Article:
Windstream Holdings Inc., which released its Chapter 11-stricken second quarter earnings report last week, said Tuesday (Aug. 13) that its quarterly 10-Q filing would be indefinitely delayed due to its ongoing bankruptcy proceedings and stalled talks over a multi-million dollar master lease agreement with former spinoff Uniti Corp.
Under federal securities regulations, Form 10-Q is the quarterly operational and financial report mandated by the U.S. Securities and Exchange Commission (SEC) to be filed by all U.S. publicly traded corporations after each three-month fiscal period. Put in place to provide comprehensive financial information to keep investors informed of a company’s progress, the 10-Q generally offers quarter-to-quarter and year-over-year comparisons.
Although similar to the 10-K or annual report, the 10-Q is usually less detailed and includes financial statements that have not been audited yet. Under SEC rules, the report must be filed within 40 days for large fast-track filers or 45 days after the end of the fiscal quarter for all other registrants. Information for the final or fourth quarter of a firm’s fiscal year is included in the 10-K, so only three 10-Q filings are made each year.
According to Windstream’s explanation, the Little Rock-based rural broadband operator and its associated operating subsidiary, Windstream Services LLC, were unable to file their quarterly report for the period ended June 30, 2019 “due to a delay in the completion of their financial statements.”
“As previously reported, on February 25, 2019, the Companies and all of their subsidiaries filed voluntarily petitions for reorganization under Chapter 11 of the U.S. Bankruptcy Code in the U.S. Bankruptcy Court for the Southern District of New York,” the SEC filing stated. “In connection with the Chapter 11 Cases, the Debtors have further analyzed the contractual arrangement (the “Uniti arrangement”) among Windstream and certain subsidiaries of Uniti Group, Inc., and on July 25, 2019, the Debtors filed a complaint in the Chapter 11 Cases seeking, among other things, to recharacterize the Uniti arrangement from a lease to a financing.”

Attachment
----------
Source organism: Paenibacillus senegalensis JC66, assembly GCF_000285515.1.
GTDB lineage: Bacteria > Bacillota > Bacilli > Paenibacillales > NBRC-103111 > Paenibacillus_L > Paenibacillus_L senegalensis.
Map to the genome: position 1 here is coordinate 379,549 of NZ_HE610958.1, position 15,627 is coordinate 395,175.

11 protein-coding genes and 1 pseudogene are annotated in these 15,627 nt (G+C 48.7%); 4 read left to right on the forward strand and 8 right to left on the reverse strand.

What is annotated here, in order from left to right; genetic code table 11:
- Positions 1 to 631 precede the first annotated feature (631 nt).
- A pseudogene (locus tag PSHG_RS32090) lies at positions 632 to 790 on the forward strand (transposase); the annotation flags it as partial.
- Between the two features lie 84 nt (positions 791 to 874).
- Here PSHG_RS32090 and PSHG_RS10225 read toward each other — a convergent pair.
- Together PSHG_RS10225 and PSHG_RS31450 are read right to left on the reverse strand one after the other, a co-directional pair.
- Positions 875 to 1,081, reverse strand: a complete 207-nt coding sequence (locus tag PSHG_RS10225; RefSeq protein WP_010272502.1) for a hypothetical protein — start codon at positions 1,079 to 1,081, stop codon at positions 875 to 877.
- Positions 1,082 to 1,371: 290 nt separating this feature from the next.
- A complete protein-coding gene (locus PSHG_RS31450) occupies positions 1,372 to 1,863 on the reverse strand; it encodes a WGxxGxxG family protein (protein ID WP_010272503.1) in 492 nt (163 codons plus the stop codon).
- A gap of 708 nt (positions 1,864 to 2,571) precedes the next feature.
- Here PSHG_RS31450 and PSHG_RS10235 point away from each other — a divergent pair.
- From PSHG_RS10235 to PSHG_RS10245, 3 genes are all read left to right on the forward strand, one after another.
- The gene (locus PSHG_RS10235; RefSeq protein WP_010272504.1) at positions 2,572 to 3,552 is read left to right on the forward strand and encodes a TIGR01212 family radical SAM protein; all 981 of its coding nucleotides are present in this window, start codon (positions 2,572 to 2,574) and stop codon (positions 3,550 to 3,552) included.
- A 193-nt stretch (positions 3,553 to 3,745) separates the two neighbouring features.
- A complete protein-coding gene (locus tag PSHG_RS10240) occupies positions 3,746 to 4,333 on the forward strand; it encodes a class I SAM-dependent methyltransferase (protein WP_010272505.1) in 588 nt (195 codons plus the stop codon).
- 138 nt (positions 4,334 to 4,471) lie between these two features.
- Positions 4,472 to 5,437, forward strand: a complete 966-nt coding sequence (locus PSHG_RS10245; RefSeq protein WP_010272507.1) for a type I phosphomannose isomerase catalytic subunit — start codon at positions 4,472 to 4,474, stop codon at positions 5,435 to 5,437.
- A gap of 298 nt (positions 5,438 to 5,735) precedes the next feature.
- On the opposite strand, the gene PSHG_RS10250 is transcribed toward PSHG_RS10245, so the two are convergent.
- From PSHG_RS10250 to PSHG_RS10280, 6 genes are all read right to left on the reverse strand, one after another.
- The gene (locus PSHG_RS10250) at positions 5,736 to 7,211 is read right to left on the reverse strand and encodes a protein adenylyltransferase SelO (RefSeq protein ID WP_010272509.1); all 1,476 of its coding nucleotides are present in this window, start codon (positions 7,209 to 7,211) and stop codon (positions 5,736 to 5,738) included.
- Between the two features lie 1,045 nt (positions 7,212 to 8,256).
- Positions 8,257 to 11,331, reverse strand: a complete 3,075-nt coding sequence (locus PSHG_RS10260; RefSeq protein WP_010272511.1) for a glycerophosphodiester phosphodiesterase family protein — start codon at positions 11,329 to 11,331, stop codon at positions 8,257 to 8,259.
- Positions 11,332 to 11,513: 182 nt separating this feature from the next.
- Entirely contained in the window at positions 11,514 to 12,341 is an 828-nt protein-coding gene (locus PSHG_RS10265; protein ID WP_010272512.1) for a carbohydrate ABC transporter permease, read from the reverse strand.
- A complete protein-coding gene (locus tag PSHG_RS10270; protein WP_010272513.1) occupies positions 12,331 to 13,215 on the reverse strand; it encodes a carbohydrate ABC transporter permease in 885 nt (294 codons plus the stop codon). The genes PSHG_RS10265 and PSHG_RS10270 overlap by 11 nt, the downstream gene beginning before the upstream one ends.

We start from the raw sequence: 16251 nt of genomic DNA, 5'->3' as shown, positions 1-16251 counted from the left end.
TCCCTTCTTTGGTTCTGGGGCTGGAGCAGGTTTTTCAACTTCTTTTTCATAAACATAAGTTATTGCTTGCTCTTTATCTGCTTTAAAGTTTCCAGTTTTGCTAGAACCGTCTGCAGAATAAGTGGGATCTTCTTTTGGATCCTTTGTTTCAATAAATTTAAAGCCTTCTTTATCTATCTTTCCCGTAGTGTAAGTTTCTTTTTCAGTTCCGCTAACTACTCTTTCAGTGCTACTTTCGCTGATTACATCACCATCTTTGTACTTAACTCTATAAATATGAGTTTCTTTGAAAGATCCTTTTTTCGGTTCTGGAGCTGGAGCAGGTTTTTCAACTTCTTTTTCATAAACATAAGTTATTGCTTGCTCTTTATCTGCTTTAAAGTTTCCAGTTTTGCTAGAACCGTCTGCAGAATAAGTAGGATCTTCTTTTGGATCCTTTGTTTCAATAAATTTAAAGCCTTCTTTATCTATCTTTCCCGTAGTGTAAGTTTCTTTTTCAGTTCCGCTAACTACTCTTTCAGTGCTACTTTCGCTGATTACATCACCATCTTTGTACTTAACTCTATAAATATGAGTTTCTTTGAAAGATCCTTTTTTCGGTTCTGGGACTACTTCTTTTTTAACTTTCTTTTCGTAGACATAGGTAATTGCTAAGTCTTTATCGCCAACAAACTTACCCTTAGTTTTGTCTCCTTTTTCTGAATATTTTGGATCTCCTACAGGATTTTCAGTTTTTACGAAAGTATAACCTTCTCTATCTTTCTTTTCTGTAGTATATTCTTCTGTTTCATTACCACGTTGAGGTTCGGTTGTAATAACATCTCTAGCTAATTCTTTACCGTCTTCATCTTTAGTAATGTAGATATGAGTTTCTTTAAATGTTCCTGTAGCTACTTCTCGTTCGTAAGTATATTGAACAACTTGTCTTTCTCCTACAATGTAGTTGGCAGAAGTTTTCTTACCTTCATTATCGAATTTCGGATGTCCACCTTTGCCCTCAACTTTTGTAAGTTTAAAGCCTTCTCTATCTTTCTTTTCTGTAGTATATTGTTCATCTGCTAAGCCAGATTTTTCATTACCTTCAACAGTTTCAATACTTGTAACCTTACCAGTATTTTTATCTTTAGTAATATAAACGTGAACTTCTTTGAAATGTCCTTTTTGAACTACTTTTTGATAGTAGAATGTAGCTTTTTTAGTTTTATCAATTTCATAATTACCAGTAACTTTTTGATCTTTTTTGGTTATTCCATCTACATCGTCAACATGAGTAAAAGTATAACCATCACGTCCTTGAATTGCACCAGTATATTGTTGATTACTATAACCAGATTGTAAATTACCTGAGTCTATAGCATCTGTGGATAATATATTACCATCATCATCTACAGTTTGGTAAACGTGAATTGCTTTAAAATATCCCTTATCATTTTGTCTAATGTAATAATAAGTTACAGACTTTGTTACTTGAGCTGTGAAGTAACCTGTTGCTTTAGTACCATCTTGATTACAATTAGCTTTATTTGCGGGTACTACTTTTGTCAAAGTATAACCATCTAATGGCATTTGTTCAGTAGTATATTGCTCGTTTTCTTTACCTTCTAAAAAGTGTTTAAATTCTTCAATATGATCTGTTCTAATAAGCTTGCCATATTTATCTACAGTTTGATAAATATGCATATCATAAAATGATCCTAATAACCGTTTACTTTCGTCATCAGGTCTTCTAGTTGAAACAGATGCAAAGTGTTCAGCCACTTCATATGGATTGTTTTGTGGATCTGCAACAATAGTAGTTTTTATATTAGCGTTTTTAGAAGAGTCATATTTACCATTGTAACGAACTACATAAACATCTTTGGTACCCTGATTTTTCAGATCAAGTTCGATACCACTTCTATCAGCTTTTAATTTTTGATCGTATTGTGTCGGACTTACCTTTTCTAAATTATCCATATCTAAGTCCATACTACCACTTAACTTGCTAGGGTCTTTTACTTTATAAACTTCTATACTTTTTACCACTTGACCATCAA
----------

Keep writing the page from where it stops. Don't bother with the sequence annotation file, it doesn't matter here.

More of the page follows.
As reported by Talk Business & Politics, Windstream and Uniti are engaged in mediation as part of the Arkansas telecom’s Chapter 11 filing. Last month, Windstream filed a 54-page complaint in federal bankruptcy court against Uniti and its various state-held real estate investment trust vehicles to resolve ongoing disputes related to a multiyear lease following Windstream’s spinoff of the Little Rock REIT in April 2015.
The two publicly traded Little Rock telecoms first entered into talks earlier this summer on the master lease agreement, which provides for annual rent of $659 million to Uniti paid in equal monthly installments in advance, with an annual base rent escalator of 0.5%, according to securities filings.
“In light of these developments, the Companies are in the process of re-evaluating the operating lease accounting treatment for the Uniti arrangement, adopted as of January 1, 2019, pursuant to Accounting Standards Update …,” Windstream stated in the SEC filing. “As a result, the Companies are determining if there was an error in the adoption accounting for this arrangement, as it is uncertain and may change back to a financing arrangement.”
Windstream said any change in the master lease agreement between the two closely tied Arkansas companies would also have “a material impact” on its consolidated financial statements presented in the 10Q filings for the first quarter, which ended March 31, 2019. The Arkansas rural landline owner said it is also evaluating internal control deficiency considerations, including “the magnitude, associated with these developments.”
“Because the determination of the appropriate accounting treatment of the Uniti arrangement and internal control assessment have not been finalized, and, as the completion of the above-referenced evaluation may result in material changes to the Companies’ financial statements, the Companies will be unable to complete the financial statements and disclosures required to be included in the Company’s Quarterly Report on Form 10-Q for the quarterly period ended June 30, 2019, and are currently unable to determine when they will be able to do so,” the SEC filing state.
Windstream also noted that it will seek a reporting waiver from federal bankruptcy officials regarding $1 billion in so-called debtor-in-possession (DIP) funding vehicle that allows Windstream to continue operating “business as usual” and to meet its financial obligations. That loan, advanced by Citigroup Global Markets, requires Windstream to provide financial information, including a balance sheet and related statements of operations, shareholders equity and cash flows, within 45 days of quarter end.
“The Companies are currently evaluating the need for a waiver of this requirement,” said Windstream.